A later sketch is found in a second copy-book with sketches for the opera Iolanta, on which Tchaikovsky worked in June 1891. It has the heading: "For the finale of the symphony in E♭ major". This is the first note establishing the key of the future symphony. This sketch contains two themes: the first in E♭ major, the second in G major. Apart from these, there is also the opening of a second theme in the key of E♭ major—"for the end of the finale".
Undoubtedly work on composing the opera and the ballet prevented the composer from making a start on the symphony. The first references to his work are encountered in Tchaikovsky's correspondence with Aleksandr Ziloti. It appears that Tchaikovsky originally intended to follow his idea of a programme. On 6/18 April 1892. he wrote to Ziloti from Moscow: "... I have even had the idea for a new large symphony, i.e. a symphony with a secret programme. I will spend the whole of April here, May at Klin, and June at Vichy" .
The next reference to work on the symphony is found in a letter of 20 May/1 June 1892 to Vladimir Nápravník: "I have lately been immersed in correcting proofs and partly composing a symphony" . On the same day we read in a letter to Nikolay Konradi: " I have... begun to compose a symphony" .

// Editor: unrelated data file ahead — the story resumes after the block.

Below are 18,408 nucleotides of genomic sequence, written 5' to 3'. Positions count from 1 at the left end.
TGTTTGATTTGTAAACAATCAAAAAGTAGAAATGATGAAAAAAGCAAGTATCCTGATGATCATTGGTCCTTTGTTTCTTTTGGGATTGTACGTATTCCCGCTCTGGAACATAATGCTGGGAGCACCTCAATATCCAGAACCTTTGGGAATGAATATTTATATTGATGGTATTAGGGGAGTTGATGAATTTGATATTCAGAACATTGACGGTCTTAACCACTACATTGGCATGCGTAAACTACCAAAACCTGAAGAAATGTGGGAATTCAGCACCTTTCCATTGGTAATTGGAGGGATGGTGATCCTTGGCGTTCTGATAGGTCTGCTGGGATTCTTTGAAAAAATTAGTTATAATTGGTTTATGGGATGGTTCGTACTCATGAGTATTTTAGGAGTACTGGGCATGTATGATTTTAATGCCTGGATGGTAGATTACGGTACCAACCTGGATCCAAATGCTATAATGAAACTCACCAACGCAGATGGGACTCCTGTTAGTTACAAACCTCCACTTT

By 27 May/8 June , the first movement and finale of the new symphony in E♭ major had been composed. as Tchaikovsky reported in a letter to Eduard Nápravník: "After all I told you, in around a month at Klin I drafted two movements of a symphony" .
Tchaikovsky originally intended to complete the symphony in July or August 1892: "I need to finish my symphony, for which I have set aside July and part of August" . "I want to finish the symphony at Klin and in August to join you in the country" . But this aim was not accomplished. On 13/25 July, the composer wrote from Klin to Sergey Taneyev: "It looks as though I shall have to spend the next couple of months exclusively on correcting proofs , simplifying the arrangement of the ballet, etc. Being unable to write is so frustrating and annoying. In May while travelling abroad, I made sketches for the first movement and finale of a symphony. Abroad I managed to do a little, but now nothing at all" . Tchaikovsky reported the same to Mikhail Ippolitov-Ivanov in a letter of 16/28 July 1892 , and to Modest Tchaikovsky on 17/29 July: "I have decided not to proceed with the symphony, because I have so much work to do on the proofs" .